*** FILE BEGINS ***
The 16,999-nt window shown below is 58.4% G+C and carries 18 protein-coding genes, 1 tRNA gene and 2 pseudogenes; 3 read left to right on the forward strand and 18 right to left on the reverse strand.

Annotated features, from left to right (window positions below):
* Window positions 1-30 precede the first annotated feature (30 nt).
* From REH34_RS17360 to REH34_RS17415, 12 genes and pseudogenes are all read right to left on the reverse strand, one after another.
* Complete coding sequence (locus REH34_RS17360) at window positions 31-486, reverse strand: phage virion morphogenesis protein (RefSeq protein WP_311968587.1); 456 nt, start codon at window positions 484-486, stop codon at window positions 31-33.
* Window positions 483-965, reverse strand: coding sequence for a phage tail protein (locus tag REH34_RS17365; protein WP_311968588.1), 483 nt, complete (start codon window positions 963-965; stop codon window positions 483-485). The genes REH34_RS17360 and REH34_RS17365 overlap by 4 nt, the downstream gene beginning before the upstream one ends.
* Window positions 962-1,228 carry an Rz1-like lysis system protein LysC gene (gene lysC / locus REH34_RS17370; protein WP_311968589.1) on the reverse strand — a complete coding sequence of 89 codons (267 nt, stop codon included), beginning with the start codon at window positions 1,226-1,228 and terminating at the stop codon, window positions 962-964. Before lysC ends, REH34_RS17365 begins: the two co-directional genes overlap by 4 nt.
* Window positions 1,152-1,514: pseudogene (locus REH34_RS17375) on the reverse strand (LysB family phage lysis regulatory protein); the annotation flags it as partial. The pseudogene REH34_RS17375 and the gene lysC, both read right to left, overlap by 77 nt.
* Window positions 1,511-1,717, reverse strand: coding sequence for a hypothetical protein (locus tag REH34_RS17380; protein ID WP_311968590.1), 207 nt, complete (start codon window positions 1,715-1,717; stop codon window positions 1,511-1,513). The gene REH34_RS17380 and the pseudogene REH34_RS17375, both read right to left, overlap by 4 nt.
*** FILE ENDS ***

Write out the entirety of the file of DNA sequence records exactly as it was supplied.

The 16,999-nt window shown below is 58.4% G+C and carries 18 protein-coding genes, 1 tRNA gene and 2 pseudogenes; 3 read left to right on the forward strand and 18 right to left on the reverse strand.

Annotated features, from left to right (window positions below):
* Window positions 1-30 precede the first annotated feature (30 nt).
* From REH34_RS17360 to REH34_RS17415, 12 genes and pseudogenes are all read right to left on the reverse strand, one after another.
* Complete coding sequence (locus REH34_RS17360) at window positions 31-486, reverse strand: phage virion morphogenesis protein (RefSeq protein WP_311968587.1); 456 nt, start codon at window positions 484-486, stop codon at window positions 31-33.
* Window positions 483-965, reverse strand: coding sequence for a phage tail protein (locus tag REH34_RS17365; protein WP_311968588.1), 483 nt, complete (start codon window positions 963-965; stop codon window positions 483-485). The genes REH34_RS17360 and REH34_RS17365 overlap by 4 nt, the downstream gene beginning before the upstream one ends.
* Window positions 962-1,228 carry an Rz1-like lysis system protein LysC gene (gene lysC / locus REH34_RS17370; protein WP_311968589.1) on the reverse strand — a complete coding sequence of 89 codons (267 nt, stop codon included), beginning with the start codon at window positions 1,226-1,228 and terminating at the stop codon, window positions 962-964. Before lysC ends, REH34_RS17365 begins: the two co-directional genes overlap by 4 nt.
* Window positions 1,152-1,514: pseudogene (locus REH34_RS17375) on the reverse strand (LysB family phage lysis regulatory protein); the annotation flags it as partial. The pseudogene REH34_RS17375 and the gene lysC, both read right to left, overlap by 77 nt.
* Window positions 1,511-1,717, reverse strand: coding sequence for a hypothetical protein (locus tag REH34_RS17380; protein ID WP_311968590.1), 207 nt, complete (start codon window positions 1,715-1,717; stop codon window positions 1,511-1,513). The gene REH34_RS17380 and the pseudogene REH34_RS17375, both read right to left, overlap by 4 nt.